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Phyllis Alesia Perry
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3.67 of 5 stars 3.67  ·  rating details  ·  135 ratings  ·  18 reviews
A compelling and utterly intriguing tale, "Stigmata" weaves together the stories of three women, at once blessed with a powerful vision, and cursed by a shared legacy of slavery, pain, and struggle.
Published (first published July 22nd 1998)
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I first read this book and college and decided to reread it. I now remember why it stuck with me even though I forgot many of the details. I love that Perry makes a physical manifestation of the scars of slavery on a contemporary young woman, Lizzie. When she inherits a trunk from her grandmother, she finds an old diary and a quilt that both fascinate her. However, she begins to have visions of a past that seem all too real. Unfortunately, her experiences leave her physically scarred and one of ...more
It was just okay. I think I was expecting something more than I got.
Too predictable
Phyillis Aliesha Perry is a writer. If this is her first novel, I have to read what she’s written most recently. This is definitely a book for people who like the English language. She says what she has to say so beautifully. Her writing is poetic. The tale itself is a good one. Fourteen year old Lizzie is given a quilt and diary that belonged to her grandmother and begins to have intense flashbacks of her great, great-grandmother, Ayo who was kidnapped from Africa, brought to America and enslav ...more
I cannot read or write about this book without wanting to compare it to Toni Morrison's Beloved. Both books make physical the legacy of slavery by embodying the injuries inflicted upon slaves (physical and emotional). In doing so, Morrison and Perry show the impossibility of leaving behind the past; in fact, they insist upon the undesirability of leaving behind (by merely forgetting) the past. The past must be remembered in order to be dealt with, say Morrison and Perry (as well as many other Af ...more
A very interesting story. Lizzie tells the stories of Grace, her grandmother, Joy her great-grandmother and Bessie or Ayo her great-great-grandmother.
She inherits a story quilt with pictures sewn onto it of the tragic life and unbelievabl suffering of Ayo a slave brought to America as a child slave, the inhuman treatment of this child and the scar it leaves on the body and mind of Ayo (renamed Bessie) appear to be so strong that they become genetically imprinted and passed down through the gener
It started off interesting, the girl was released from the mental institution and I was eager to know more. Parts of the descriptions were beautiful and the author shifted between then and now with ease. But towards the end I lost interest. I didn't care, the story was too long and if I heared anyone even mention a quilt I'll probably slap them.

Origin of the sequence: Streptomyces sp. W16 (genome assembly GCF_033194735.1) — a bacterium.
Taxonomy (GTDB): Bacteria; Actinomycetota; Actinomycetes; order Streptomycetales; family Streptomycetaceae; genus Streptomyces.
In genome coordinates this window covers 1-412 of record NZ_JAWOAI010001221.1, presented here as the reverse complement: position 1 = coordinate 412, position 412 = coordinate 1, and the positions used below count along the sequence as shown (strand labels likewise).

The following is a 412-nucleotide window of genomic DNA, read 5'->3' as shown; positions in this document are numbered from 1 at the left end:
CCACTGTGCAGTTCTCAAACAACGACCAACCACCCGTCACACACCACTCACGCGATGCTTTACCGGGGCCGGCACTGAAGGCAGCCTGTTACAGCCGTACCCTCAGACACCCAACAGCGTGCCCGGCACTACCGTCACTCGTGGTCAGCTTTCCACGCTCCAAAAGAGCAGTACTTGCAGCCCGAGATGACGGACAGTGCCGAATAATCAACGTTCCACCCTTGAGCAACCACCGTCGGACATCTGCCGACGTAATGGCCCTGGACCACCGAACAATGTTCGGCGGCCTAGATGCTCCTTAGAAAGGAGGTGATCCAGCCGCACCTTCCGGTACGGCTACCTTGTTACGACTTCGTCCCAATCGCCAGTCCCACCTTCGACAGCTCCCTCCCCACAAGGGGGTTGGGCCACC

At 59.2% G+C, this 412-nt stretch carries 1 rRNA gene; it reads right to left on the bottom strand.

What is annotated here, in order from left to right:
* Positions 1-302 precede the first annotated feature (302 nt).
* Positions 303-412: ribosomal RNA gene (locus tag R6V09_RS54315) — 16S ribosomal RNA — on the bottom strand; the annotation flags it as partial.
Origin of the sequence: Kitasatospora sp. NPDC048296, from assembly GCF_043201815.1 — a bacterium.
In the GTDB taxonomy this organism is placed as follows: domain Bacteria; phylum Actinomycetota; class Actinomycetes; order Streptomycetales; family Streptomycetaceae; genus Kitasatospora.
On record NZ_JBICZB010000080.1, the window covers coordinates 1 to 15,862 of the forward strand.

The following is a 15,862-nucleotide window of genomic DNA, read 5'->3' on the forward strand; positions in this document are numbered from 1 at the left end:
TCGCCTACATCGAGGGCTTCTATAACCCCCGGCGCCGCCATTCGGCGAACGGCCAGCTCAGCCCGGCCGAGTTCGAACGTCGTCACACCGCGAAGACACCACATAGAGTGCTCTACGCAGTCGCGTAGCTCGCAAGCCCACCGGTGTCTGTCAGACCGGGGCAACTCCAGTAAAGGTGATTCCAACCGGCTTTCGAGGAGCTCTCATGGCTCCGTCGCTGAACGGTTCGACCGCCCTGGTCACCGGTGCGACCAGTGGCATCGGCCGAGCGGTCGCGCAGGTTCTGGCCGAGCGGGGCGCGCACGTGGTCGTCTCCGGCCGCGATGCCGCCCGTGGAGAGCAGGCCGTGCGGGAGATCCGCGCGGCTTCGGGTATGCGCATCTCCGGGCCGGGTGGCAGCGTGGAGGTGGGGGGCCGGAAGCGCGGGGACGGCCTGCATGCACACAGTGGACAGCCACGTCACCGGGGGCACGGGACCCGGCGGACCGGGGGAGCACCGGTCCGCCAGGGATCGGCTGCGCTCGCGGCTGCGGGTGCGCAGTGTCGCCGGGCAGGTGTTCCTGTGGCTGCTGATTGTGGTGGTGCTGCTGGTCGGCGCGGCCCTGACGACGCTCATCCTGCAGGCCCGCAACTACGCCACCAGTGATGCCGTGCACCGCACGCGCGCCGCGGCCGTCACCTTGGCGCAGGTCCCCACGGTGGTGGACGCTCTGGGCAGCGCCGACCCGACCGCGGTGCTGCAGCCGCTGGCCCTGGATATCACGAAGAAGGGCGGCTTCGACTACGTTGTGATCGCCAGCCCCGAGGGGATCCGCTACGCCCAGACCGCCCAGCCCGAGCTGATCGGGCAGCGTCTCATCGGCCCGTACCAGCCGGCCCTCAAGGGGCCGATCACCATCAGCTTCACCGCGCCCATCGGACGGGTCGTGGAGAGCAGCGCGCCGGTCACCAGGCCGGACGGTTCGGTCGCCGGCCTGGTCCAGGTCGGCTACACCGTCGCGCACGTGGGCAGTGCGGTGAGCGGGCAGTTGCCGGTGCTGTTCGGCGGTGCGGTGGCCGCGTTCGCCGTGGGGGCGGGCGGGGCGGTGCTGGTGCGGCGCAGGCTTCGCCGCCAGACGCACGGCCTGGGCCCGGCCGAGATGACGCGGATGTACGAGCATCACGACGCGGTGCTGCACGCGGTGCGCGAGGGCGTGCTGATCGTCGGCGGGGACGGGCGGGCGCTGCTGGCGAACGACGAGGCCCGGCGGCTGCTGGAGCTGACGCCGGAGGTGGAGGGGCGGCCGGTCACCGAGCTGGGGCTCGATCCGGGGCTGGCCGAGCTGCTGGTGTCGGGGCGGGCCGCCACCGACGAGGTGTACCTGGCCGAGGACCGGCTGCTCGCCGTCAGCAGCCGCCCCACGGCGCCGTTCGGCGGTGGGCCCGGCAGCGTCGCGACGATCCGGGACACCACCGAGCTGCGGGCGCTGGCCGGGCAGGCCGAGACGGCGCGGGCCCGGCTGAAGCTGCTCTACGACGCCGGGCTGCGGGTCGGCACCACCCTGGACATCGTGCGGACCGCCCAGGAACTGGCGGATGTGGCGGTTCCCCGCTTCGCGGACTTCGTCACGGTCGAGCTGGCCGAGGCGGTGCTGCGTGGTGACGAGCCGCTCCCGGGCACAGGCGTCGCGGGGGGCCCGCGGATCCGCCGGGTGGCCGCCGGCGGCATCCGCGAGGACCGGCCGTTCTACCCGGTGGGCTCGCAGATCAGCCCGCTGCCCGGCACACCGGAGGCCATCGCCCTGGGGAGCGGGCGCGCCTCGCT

So I had to put the book down. It needed more.
I was attracted to this book after reading about it in a critical theory text. It has a great premise but poor execution. The characterization felt thin, the storyline too convenient and--despite the content--far too easy. I wanted it to be harrowing but found myself mostly annoyed that it wasn't better.
Beautiful. Not quite as traumatic as Walker and Morrison can be, but Perry is definitely an author of the same strain. I really enjoyed this. The literary use of the quilt and the scars was impeccable.
Sharmae Gutierrez
I loved this book! Although I haven't read its first installment (since I just bought this book from some 'charity-garage-sale'), I thought the book was amazing. The story of the three sisters were touching and quite realistic (if the readers have a sister/sisters, just like me). It was even more realistic when the author added her touch (meaning to say, she written the dialogues using African-Black language) which I thought was interesting.
For someone who has interest about African Black cultu
garage sale find

I couldn't put this book down. Lizzie inherits a memory quilt from the grandmother she never met. She relives the memories of her great-great grandmother, stolen as a young African girl and sold into slavery in America. The memories are so real she exhibits the wounds from the chains and beatings. Lizzie is committed to several mental institutions by her parents and spends fourteen years trying to get someone to believe in her.

A stunning debut novel.
This is for sure an interesting story that will hold your attention throughout and never lags at any point. However, as I find happening with most novels like this, the story sort of falls apart at the end. The final confrontation and resolution was somewhat anti-climactic for me, and I feel like there are still a few loose ends....but that could be the point.
Karen Simpson
Aug 23, 2012 Karen Simpson rated it 4 of 5 stars  ·  review of another edition
Recommends it for: everyone
another good book that deal with african American magical realism. More straight forward than Beloved. People shouldn't be put off by the word Stigmata it is not a christian book

در صورت تمایل، جهت مشخصات فیلمی که بر اساس این کتاب ساخته شده است؛ میتوانید از لینک زیر استفاده بفرمایید
R. Mark
I was very surprised by this book. A very different/original take on stigmata and slavery...gotta read to understand
Shonna Froebel
Centered around quilts and historic memory as well as mental illness
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